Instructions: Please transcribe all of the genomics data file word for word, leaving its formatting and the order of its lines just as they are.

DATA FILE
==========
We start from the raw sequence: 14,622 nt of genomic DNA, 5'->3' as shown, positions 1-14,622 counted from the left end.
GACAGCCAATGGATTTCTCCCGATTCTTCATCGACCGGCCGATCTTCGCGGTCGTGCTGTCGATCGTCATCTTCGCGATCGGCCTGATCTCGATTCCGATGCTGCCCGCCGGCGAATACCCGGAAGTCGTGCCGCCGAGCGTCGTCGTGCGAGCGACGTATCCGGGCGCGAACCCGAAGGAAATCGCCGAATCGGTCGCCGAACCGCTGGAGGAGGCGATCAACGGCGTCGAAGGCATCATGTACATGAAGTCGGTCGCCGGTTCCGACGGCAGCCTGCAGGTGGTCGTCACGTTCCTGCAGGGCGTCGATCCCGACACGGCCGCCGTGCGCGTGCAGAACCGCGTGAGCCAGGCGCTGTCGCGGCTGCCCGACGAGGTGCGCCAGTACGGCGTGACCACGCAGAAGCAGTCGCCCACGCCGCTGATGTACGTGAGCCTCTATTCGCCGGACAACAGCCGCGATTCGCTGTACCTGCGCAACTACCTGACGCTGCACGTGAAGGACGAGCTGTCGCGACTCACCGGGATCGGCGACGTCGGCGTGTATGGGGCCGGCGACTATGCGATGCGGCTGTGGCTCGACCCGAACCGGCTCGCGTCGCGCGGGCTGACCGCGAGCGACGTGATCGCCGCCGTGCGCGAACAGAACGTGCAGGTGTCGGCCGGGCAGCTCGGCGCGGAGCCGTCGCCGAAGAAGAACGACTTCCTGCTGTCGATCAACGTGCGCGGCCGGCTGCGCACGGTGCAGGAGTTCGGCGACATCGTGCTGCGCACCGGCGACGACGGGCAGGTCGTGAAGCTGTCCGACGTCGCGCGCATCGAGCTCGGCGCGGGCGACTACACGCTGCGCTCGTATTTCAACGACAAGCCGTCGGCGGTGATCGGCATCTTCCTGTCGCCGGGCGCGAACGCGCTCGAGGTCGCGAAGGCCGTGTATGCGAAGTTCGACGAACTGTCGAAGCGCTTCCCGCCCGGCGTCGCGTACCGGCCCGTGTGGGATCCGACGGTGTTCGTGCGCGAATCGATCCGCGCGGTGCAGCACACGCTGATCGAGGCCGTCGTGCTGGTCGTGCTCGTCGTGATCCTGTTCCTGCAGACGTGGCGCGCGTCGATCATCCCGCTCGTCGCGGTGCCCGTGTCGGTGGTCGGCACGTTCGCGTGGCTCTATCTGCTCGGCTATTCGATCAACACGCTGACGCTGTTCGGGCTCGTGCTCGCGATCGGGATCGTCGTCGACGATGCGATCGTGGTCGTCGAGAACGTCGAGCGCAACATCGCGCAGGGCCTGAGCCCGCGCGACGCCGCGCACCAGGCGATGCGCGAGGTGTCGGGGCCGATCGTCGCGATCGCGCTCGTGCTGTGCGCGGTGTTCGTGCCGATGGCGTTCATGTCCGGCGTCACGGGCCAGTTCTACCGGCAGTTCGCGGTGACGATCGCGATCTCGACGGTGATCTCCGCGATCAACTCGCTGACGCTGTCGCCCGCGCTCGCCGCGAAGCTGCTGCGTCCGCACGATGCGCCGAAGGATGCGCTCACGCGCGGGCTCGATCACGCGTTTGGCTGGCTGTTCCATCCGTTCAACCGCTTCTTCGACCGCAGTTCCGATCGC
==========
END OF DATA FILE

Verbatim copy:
We start from the raw sequence: 14,622 nt of genomic DNA, 5'->3' as shown, positions 1-14,622 counted from the left end.
GACAGCCAATGGATTTCTCCCGATTCTTCATCGACCGGCCGATCTTCGCGGTCGTGCTGTCGATCGTCATCTTCGCGATCGGCCTGATCTCGATTCCGATGCTGCCCGCCGGCGAATACCCGGAAGTCGTGCCGCCGAGCGTCGTCGTGCGAGCGACGTATCCGGGCGCGAACCCGAAGGAAATCGCCGAATCGGTCGCCGAACCGCTGGAGGAGGCGATCAACGGCGTCGAAGGCATCATGTACATGAAGTCGGTCGCCGGTTCCGACGGCAGCCTGCAGGTGGTCGTCACGTTCCTGCAGGGCGTCGATCCCGACACGGCCGCCGTGCGCGTGCAGAACCGCGTGAGCCAGGCGCTGTCGCGGCTGCCCGACGAGGTGCGCCAGTACGGCGTGACCACGCAGAAGCAGTCGCCCACGCCGCTGATGTACGTGAGCCTCTATTCGCCGGACAACAGCCGCGATTCGCTGTACCTGCGCAACTACCTGACGCTGCACGTGAAGGACGAGCTGTCGCGACTCACCGGGATCGGCGACGTCGGCGTGTATGGGGCCGGCGACTATGCGATGCGGCTGTGGCTCGACCCGAACCGGCTCGCGTCGCGCGGGCTGACCGCGAGCGACGTGATCGCCGCCGTGCGCGAACAGAACGTGCAGGTGTCGGCCGGGCAGCTCGGCGCGGAGCCGTCGCCGAAGAAGAACGACTTCCTGCTGTCGATCAACGTGCGCGGCCGGCTGCGCACGGTGCAGGAGTTCGGCGACATCGTGCTGCGCACCGGCGACGACGGGCAGGTCGTGAAGCTGTCCGACGTCGCGCGCATCGAGCTCGGCGCGGGCGACTACACGCTGCGCTCGTATTTCAACGACAAGCCGTCGGCGGTGATCGGCATCTTCCTGTCGCCGGGCGCGAACGCGCTCGAGGTCGCGAAGGCCGTGTATGCGAAGTTCGACGAACTGTCGAAGCGCTTCCCGCCCGGCGTCGCGTACCGGCCCGTGTGGGATCCGACGGTGTTCGTGCGCGAATCGATCCGCGCGGTGCAGCACACGCTGATCGAGGCCGTCGTGCTGGTCGTGCTCGTCGTGATCCTGTTCCTGCAGACGTGGCGCGCGTCGATCATCCCGCTCGTCGCGGTGCCCGTGTCGGTGGTCGGCACGTTCGCGTGGCTCTATCTGCTCGGCTATTCGATCAACACGCTGACGCTGTTCGGGCTCGTGCTCGCGATCGGGATCGTCGTCGACGATGCGATCGTGGTCGTCGAGAACGTCGAGCGCAACATCGCGCAGGGCCTGAGCCCGCGCGACGCCGCGCACCAGGCGATGCGCGAGGTGTCGGGGCCGATCGTCGCGATCGCGCTCGTGCTGTGCGCGGTGTTCGTGCCGATGGCGTTCATGTCCGGCGTCACGGGCCAGTTCTACCGGCAGTTCGCGGTGACGATCGCGATCTCGACGGTGATCTCCGCGATCAACTCGCTGACGCTGTCGCCCGCGCTCGCCGCGAAGCTGCTGCGTCCGCACGATGCGCCGAAGGATGCGCTCACGCGCGGGCTCGATCACGCGTTTGGCTGGCTGTTCCATCCGTTCAACCGCTTCTTCGACCGCAGTTCCGATCGC